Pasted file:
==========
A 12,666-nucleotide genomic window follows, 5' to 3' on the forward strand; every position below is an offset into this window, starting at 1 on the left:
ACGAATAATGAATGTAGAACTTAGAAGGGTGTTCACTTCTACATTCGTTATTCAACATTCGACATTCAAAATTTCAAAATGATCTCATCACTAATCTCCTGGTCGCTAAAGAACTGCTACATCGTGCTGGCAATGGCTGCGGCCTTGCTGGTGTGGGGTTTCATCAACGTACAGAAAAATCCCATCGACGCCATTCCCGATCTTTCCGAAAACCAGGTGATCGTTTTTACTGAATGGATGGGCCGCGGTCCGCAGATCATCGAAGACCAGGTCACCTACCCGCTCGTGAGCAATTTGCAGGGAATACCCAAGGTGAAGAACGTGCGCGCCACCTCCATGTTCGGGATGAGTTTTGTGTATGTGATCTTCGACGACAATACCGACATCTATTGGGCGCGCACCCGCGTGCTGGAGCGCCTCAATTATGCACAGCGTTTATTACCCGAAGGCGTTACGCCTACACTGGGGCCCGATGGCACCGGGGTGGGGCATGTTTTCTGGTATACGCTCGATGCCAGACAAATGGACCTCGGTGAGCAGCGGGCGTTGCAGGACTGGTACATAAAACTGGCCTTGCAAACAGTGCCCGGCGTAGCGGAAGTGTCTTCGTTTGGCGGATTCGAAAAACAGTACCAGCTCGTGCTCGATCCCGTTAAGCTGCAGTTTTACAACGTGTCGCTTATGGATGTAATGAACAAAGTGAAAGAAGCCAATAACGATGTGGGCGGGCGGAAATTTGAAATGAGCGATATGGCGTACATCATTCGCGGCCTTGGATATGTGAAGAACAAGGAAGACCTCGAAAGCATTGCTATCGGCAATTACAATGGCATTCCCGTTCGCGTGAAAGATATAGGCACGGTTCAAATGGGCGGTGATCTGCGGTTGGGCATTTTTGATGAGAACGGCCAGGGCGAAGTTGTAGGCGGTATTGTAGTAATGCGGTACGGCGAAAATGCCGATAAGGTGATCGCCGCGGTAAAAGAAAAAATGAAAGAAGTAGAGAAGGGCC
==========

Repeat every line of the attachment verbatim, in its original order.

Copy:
A 12,666-nucleotide genomic window follows, 5' to 3' on the forward strand; every position below is an offset into this window, starting at 1 on the left:
ACGAATAATGAATGTAGAACTTAGAAGGGTGTTCACTTCTACATTCGTTATTCAACATTCGACATTCAAAATTTCAAAATGATCTCATCACTAATCTCCTGGTCGCTAAAGAACTGCTACATCGTGCTGGCAATGGCTGCGGCCTTGCTGGTGTGGGGTTTCATCAACGTACAGAAAAATCCCATCGACGCCATTCCCGATCTTTCCGAAAACCAGGTGATCGTTTTTACTGAATGGATGGGCCGCGGTCCGCAGATCATCGAAGACCAGGTCACCTACCCGCTCGTGAGCAATTTGCAGGGAATACCCAAGGTGAAGAACGTGCGCGCCACCTCCATGTTCGGGATGAGTTTTGTGTATGTGATCTTCGACGACAATACCGACATCTATTGGGCGCGCACCCGCGTGCTGGAGCGCCTCAATTATGCACAGCGTTTATTACCCGAAGGCGTTACGCCTACACTGGGGCCCGATGGCACCGGGGTGGGGCATGTTTTCTGGTATACGCTCGATGCCAGACAAATGGACCTCGGTGAGCAGCGGGCGTTGCAGGACTGGTACATAAAACTGGCCTTGCAAACAGTGCCCGGCGTAGCGGAAGTGTCTTCGTTTGGCGGATTCGAAAAACAGTACCAGCTCGTGCTCGATCCCGTTAAGCTGCAGTTTTACAACGTGTCGCTTATGGATGTAATGAACAAAGTGAAAGAAGCCAATAACGATGTGGGCGGGCGGAAATTTGAAATGAGCGATATGGCGTACATCATTCGCGGCCTTGGATATGTGAAGAACAAGGAAGACCTCGAAAGCATTGCTATCGGCAATTACAATGGCATTCCCGTTCGCGTGAAAGATATAGGCACGGTTCAAATGGGCGGTGATCTGCGGTTGGGCATTTTTGATGAGAACGGCCAGGGCGAAGTTGTAGGCGGTATTGTAGTAATGCGGTACGGCGAAAATGCCGATAAGGTGATCGCCGCGGTAAAAGAAAAAATGAAAGAAGTAGAGAAGGGCC